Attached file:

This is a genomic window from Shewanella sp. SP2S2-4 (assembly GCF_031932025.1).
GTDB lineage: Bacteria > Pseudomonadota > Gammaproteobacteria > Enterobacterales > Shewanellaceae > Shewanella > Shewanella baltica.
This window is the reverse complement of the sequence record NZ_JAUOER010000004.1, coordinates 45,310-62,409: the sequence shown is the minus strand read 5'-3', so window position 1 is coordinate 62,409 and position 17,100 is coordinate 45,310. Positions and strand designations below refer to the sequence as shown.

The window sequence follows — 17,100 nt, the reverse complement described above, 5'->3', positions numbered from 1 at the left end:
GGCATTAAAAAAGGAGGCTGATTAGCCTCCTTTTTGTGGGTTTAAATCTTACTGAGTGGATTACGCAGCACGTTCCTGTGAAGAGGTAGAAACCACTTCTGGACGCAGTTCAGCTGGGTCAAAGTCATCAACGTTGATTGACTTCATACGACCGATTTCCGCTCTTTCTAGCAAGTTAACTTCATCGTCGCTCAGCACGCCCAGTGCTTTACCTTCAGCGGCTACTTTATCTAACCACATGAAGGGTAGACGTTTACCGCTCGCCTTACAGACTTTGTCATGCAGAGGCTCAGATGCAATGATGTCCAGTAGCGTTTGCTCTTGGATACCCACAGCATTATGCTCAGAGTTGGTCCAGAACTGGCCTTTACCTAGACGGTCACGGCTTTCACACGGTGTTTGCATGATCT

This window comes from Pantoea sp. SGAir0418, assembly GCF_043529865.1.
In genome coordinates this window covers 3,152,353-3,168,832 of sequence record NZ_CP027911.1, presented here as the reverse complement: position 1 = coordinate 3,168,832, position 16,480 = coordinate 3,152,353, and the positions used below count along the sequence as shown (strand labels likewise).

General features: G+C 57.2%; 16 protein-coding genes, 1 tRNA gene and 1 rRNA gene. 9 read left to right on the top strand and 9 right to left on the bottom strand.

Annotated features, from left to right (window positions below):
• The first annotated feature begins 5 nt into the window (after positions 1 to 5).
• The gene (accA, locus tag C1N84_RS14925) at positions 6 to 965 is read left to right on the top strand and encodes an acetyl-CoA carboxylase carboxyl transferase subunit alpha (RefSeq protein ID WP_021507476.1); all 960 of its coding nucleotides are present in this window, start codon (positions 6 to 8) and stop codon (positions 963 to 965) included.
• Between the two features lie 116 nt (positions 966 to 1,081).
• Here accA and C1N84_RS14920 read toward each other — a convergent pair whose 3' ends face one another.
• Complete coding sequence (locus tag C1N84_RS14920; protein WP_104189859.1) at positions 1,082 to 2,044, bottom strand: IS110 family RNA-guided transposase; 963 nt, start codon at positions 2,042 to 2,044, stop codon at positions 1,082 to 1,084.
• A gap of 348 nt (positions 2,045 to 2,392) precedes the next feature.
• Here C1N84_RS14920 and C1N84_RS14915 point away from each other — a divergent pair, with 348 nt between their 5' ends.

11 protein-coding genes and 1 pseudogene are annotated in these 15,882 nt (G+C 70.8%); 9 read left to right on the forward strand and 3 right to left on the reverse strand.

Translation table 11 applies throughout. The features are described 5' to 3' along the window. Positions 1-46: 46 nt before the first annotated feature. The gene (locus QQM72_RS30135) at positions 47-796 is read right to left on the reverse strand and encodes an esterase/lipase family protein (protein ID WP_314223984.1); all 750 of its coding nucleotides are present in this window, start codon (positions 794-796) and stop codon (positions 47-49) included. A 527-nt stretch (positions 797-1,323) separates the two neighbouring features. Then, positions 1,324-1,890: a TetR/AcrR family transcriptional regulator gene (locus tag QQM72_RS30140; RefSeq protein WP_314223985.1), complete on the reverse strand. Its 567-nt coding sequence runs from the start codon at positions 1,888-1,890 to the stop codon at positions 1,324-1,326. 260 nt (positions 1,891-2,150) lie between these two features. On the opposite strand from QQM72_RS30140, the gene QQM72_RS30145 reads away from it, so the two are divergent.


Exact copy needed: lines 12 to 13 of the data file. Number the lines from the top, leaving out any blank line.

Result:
• Between the two features lie 116 nt (positions 966 to 1,081).
• Here accA and C1N84_RS14920 read toward each other — a convergent pair whose 3' ends face one another.